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Auditor Says Ohio Health Department's COVID Data Is Accurate

Auditor Keith Faber at a press conference in November 2019
Statehouse News Bureau
Auditor Keith Faber at a press conference in November 2019

Though the information on the Ohio Department of Health coronavirus website has been questioned by critics and even some state lawmakers, the state’s data on COVID cases and deaths is accurate, according to a review from the Republican state auditor.

Republican Auditor Keith Faber said he’d recommend an upgrade of the system, which wasn’t designed to handle the huge amounts of data from the pandemic.

But he said his audit found that “for the most part, the information that’s being reported is accurate, and for the most part, while the system is clunky and not the most efficient, from a public policy standpoint is providing consistent, reliable information.”

Faber did say he'd like a differentiation between people who died of COVID and those who died with COVID. But he noted the state is counting those deaths in accordance with CDC guidelines.

Faber also noted in his audit that because testing data is incomplete, a true count of test results and positivity rates isn’t available. And he said there are so many health subdivisions and overlapping jurisdictions it may be difficult to track data back and verify it.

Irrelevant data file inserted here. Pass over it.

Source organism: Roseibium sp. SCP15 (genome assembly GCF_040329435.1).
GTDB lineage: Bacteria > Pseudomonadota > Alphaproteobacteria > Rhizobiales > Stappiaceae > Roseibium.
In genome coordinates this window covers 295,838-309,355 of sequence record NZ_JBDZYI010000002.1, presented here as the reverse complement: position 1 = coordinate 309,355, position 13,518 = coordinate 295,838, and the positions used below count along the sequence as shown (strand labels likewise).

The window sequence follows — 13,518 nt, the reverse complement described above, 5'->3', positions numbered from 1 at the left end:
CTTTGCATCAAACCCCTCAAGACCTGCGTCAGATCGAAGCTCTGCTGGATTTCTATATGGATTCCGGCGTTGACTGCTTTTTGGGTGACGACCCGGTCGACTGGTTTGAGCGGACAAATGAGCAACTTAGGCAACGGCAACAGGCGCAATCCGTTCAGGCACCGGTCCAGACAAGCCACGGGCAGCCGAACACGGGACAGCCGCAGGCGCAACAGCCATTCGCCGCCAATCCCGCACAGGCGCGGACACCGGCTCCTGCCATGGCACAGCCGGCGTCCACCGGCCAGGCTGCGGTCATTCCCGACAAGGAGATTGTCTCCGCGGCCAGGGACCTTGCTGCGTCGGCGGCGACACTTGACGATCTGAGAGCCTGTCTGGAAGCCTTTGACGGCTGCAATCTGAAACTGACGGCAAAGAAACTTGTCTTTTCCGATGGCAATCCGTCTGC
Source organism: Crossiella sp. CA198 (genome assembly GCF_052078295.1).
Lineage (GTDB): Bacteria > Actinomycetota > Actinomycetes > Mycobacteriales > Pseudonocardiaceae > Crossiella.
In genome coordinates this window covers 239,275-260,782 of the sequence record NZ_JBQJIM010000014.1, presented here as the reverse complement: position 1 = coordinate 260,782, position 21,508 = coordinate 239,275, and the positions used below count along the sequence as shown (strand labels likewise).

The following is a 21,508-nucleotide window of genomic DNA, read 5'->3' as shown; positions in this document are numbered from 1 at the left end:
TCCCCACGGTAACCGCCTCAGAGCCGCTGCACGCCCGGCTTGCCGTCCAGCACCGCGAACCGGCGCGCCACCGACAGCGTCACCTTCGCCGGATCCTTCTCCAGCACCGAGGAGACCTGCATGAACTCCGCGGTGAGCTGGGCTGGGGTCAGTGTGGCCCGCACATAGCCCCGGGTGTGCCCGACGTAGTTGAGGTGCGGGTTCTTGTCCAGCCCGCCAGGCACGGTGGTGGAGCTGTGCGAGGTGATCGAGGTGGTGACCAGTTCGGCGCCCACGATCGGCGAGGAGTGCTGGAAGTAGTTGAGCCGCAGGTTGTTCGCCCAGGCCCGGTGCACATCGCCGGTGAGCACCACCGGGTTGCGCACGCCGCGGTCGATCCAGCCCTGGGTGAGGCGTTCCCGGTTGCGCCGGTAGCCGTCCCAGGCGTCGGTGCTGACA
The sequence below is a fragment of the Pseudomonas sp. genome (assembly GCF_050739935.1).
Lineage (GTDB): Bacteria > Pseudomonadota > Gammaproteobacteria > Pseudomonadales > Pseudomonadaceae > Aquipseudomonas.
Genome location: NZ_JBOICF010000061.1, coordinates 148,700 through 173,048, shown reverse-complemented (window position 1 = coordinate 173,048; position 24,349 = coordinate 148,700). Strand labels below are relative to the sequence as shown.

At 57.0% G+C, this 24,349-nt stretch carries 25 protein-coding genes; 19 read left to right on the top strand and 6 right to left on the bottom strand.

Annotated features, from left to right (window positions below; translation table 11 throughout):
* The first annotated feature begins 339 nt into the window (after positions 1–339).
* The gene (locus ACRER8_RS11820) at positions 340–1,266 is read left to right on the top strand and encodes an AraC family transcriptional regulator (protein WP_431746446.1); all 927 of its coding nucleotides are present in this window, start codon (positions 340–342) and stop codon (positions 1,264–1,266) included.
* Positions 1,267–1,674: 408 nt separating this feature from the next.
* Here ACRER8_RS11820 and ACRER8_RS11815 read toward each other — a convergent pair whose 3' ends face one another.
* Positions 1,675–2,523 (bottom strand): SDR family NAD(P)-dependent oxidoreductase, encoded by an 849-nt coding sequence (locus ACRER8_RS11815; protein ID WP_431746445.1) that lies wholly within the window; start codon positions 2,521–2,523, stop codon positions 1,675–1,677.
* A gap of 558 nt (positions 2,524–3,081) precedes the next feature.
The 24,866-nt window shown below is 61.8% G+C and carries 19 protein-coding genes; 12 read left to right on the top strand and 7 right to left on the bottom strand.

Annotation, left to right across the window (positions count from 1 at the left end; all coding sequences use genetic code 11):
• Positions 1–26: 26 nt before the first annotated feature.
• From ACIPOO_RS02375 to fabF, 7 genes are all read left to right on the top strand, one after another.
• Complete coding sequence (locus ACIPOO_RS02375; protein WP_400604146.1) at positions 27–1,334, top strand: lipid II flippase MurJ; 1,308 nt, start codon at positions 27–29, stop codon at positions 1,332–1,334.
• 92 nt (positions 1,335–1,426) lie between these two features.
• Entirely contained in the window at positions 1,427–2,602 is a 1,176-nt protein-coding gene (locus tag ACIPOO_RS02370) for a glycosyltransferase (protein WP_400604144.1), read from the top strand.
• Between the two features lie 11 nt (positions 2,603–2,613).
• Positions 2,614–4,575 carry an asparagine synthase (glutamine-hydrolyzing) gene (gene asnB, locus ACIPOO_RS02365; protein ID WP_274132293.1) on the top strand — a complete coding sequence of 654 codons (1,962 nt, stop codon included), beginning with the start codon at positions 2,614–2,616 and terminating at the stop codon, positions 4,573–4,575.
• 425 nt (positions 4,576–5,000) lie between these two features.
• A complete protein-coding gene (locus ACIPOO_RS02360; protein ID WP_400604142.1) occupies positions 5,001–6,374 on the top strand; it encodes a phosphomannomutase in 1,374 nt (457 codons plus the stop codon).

Last month’s addition of more than 4,000 deaths from November and December wasn’t part of the audit. That may be included in a second audit that Faber has said he is planning.

But Faber said he’d recommend the site be redesigned to more prominently show current hospitalizations, ICU beds and ventilator usage, rather than totals that go back to the beginning of the pandemic.

“That might be interesting to the nature and scope of COVID and its impact in Ohio over an extended period of time," Faber said. "But trying to get a handle of what the current state of COVID is today, that information isn’t as telling as knowing how many active cases are in the community.”

The state is now reporting 852,146 confirmed COVID cases and 150,676 probable cases, bringing the total to 1,002,822.

The way the website lists COVID deaths changed last month, when the state dropped "confirmed" and "probable" deaths and moved to "resident deaths" and "deaths in Ohio". Those death totals are now updated twice a week. As of today, there have been 18,382 resident deaths and 18,388 deaths in Ohio.

Contact Karen at 614-578-6375 or at
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